Large snakes have been seen coiled, or rather twined, among the Venetians of bungalow windows. The grass-snake, which is of a beautiful green, with a reddish head, loves to secrete itself under the leaves of tables, and in situations of that description, where it may be easily dislodged, or touched, by accident. Such a propensity is peculiarly obnoxious in a serpent whose bite is generally fatal. This snake may occasionally be seen twisted round the boughs of trees; whence, if disturbed, it drops with great readiness, and proceeds along the tops of the grass with admirable celerity, and from similarity of colour, scarcely allowing the dazzled eye to follow its course.
The Cunjoors carry a great variety of serpents about the country, which they exhibit for a mere trifle. Some, such as the adjghur or boa-constrictor, which has been known to reach the immense length of thirty feet, destroy by the extent of their bite, or by compression; while the [] lesser species seem to be provided with poison to make up for their deficiency of bulk. The skeleton of an adjghur was found near Chittagong, about fifty years ago, having in its fauces the skeleton of a full-grown deer; the horns of which, it was supposed, had occasioned the suffocation of its unwieldy devourer. One of this kind has required eight men to lift him into his basket, an operation to which, either from habit or fatigue, it submitted with great resignation.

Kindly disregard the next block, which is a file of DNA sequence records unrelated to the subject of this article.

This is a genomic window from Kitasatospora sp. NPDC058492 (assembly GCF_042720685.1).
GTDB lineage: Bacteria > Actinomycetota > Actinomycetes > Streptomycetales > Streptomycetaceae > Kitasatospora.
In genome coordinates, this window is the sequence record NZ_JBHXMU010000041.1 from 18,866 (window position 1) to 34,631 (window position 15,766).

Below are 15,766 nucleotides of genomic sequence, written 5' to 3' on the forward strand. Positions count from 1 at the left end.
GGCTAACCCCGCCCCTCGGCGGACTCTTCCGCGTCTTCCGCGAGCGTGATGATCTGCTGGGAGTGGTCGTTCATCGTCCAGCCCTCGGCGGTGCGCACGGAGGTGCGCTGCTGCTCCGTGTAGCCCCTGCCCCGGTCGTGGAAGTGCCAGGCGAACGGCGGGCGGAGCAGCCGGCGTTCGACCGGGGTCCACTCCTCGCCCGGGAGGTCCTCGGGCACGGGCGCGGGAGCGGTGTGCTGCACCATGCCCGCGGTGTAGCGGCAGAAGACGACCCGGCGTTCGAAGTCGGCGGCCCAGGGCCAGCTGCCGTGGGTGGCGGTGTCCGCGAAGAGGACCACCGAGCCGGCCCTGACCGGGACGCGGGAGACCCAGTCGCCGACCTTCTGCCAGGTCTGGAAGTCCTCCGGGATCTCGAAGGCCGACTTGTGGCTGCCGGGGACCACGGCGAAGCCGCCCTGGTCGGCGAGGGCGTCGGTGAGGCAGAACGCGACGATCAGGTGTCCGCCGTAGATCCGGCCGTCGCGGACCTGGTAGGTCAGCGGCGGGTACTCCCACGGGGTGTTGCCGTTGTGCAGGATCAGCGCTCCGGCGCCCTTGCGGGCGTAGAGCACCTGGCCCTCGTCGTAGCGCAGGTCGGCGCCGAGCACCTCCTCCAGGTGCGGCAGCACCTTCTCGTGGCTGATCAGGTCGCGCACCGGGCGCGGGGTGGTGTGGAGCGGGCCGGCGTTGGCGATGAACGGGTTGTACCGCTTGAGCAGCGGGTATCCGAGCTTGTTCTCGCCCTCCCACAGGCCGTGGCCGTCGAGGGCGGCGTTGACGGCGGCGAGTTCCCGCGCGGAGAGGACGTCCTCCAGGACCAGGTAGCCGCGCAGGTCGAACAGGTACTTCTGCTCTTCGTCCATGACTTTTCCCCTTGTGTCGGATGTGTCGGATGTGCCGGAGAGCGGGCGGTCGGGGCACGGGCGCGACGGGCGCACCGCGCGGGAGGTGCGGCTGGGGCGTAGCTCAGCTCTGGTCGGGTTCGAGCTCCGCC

The covra capella is the same as the hooded-snake of America, thus designated from a peculiar spreading of the throat when in a state of irritation, so as to give it much resemblance to a flounder, but with a curious figure extremely similar to a pair of spectacles; which, being under the throat, is fully exhibited as the snake rises, as he is wont to do, nearly half his length, before he darts upon the object of resentment. These snakes are peculiarly venomous and, though averaging from three to five feet, sometimes attain a larger size, perhaps from six to nine feet. One was exhibited by the Cunjoors or Saumpareahs (snake-men) which actually measured about thirteen feet.
The daumeen grows to a large size, perhaps from eight to twelve feet, but has no venomous teeth, or fangs. He lashes with his tail, coiling into a bow, and awaiting the approach of dogs, men, &c., before he lashes; which he does with such severity as often to cut the integuments very deeply. The natives entertain an opinion that the tail of this snake is venomous. This might be supposed, from the almost certainly fatal effects produced by its operation; but the mischief may be attributed to that laceration produced by a very rough scaly body, such as the tail is, proceeding with great force over parts well known to be peculiarly irritable, and occasioning a strong tendency to that most horrible affection, the [] tetanus, or locked-jaw, from which not one in a thousand recovers.